Gus Hawkins was elected to the California legislature in 1934 [editor's note: !] and almost three decades later he became the first African American from California to be elected to Congress. He was one of those old-time Democrats who held office for fifty-plus years, a champion of civil rights and labor and a hero to many South Los Angeles blacks. Born in Shreveport, La., his family came to Los Angeles just after World War I. He graduated from Jefferson High and UCLA, and won his seat in the state Assembly during the Depression by defeating a black Republican incumbent. He went to Congress in 1962 after winning a district that was especially carved out for him. When he died Saturday in Bethesda, Maryland, Hawkins was the oldest living former member of the House.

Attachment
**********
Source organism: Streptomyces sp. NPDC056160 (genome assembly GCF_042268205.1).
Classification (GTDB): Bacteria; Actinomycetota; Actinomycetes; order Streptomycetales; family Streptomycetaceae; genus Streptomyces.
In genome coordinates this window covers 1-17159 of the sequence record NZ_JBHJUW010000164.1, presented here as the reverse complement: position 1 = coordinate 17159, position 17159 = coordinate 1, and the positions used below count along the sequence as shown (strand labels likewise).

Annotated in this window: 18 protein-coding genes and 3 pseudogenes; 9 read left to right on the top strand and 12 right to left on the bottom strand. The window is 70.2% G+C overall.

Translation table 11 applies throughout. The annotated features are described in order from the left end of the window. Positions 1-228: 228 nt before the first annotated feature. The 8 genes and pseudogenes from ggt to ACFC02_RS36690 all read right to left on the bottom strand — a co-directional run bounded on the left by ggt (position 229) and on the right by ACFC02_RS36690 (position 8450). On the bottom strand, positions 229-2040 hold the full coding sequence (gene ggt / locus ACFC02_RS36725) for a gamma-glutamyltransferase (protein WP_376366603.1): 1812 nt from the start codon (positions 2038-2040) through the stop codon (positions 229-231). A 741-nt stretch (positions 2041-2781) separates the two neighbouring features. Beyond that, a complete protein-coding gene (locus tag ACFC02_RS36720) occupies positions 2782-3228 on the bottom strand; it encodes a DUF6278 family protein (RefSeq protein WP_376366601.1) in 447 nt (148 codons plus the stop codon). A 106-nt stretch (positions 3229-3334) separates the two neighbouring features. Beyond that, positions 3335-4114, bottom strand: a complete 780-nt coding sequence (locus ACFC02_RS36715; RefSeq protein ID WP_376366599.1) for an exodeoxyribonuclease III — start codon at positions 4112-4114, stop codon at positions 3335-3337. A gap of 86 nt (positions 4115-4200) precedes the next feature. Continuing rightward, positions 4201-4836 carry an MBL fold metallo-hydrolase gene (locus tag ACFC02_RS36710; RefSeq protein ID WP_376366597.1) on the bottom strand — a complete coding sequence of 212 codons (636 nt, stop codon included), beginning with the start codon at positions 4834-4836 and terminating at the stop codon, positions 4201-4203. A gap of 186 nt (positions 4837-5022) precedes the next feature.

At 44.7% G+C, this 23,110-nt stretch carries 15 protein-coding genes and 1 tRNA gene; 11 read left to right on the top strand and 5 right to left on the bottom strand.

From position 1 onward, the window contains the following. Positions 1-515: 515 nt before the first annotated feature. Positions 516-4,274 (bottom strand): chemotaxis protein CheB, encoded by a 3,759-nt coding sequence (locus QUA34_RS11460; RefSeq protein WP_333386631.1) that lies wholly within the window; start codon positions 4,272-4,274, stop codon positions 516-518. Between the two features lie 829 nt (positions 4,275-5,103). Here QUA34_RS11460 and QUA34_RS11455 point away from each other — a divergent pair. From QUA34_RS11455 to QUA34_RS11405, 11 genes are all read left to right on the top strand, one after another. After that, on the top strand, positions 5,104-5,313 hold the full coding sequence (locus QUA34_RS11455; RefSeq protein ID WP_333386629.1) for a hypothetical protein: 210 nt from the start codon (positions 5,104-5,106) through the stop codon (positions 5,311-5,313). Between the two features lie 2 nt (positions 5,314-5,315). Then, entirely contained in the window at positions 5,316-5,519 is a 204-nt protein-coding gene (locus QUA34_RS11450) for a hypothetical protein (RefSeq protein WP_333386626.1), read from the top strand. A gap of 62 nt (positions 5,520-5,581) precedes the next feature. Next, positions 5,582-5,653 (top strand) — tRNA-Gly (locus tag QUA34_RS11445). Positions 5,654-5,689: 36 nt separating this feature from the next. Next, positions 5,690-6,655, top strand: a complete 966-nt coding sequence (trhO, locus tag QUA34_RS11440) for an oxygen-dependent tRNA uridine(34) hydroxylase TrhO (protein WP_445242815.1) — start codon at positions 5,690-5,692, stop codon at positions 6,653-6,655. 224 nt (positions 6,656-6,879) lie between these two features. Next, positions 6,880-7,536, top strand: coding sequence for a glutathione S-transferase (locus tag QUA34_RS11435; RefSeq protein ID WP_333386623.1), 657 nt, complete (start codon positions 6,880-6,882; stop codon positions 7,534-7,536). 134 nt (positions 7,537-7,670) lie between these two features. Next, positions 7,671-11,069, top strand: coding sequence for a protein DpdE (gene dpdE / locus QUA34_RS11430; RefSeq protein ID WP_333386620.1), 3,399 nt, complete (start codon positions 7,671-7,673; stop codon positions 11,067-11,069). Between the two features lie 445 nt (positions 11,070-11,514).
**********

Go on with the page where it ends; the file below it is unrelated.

"Gus Hawkins was a champion for civil rights and the rights of hard-working men and women," [Speaker Nancy] Pelosi said in a statement. "A leader on the Civil Rights Act of 1964, he was instrumental in ensuring that this groundbreaking legislation afforded equal employment to all workers."